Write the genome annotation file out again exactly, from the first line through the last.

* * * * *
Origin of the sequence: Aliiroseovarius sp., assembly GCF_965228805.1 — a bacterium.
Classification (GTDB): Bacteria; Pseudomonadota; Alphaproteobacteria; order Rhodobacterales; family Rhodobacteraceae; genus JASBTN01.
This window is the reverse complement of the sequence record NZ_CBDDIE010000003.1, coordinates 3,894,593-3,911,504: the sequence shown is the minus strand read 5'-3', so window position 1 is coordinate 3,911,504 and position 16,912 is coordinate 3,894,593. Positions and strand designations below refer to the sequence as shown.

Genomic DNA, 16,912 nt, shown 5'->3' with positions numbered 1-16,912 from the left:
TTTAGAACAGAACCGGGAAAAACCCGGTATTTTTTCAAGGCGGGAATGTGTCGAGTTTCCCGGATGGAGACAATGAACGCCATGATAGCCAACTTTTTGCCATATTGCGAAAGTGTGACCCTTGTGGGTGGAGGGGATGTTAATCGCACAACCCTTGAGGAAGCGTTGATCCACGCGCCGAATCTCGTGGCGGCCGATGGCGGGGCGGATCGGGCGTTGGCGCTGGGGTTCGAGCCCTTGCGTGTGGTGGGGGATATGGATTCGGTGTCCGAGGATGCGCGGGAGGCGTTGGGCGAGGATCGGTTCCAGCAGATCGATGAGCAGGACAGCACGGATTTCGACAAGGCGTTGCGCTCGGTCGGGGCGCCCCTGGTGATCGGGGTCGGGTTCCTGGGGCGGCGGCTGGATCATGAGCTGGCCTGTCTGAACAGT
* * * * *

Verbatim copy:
Origin of the sequence: Aliiroseovarius sp., assembly GCF_965228805.1 — a bacterium.
Classification (GTDB): Bacteria; Pseudomonadota; Alphaproteobacteria; order Rhodobacterales; family Rhodobacteraceae; genus JASBTN01.
This window is the reverse complement of the sequence record NZ_CBDDIE010000003.1, coordinates 3,894,593-3,911,504: the sequence shown is the minus strand read 5'-3', so window position 1 is coordinate 3,911,504 and position 16,912 is coordinate 3,894,593. Positions and strand designations below refer to the sequence as shown.

Genomic DNA, 16,912 nt, shown 5'->3' with positions numbered 1-16,912 from the left:
TTTAGAACAGAACCGGGAAAAACCCGGTATTTTTTCAAGGCGGGAATGTGTCGAGTTTCCCGGATGGAGACAATGAACGCCATGATAGCCAACTTTTTGCCATATTGCGAAAGTGTGACCCTTGTGGGTGGAGGGGATGTTAATCGCACAACCCTTGAGGAAGCGTTGATCCACGCGCCGAATCTCGTGGCGGCCGATGGCGGGGCGGATCGGGCGTTGGCGCTGGGGTTCGAGCCCTTGCGTGTGGTGGGGGATATGGATTCGGTGTCCGAGGATGCGCGGGAGGCGTTGGGCGAGGATCGGTTCCAGCAGATCGATGAGCAGGACAGCACGGATTTCGACAAGGCGTTGCGCTCGGTCGGGGCGCCCCTGGTGATCGGGGTCGGGTTCCTGGGGCGGCGGCTGGATCATGAGCTGGCCTGTCTGAACAGT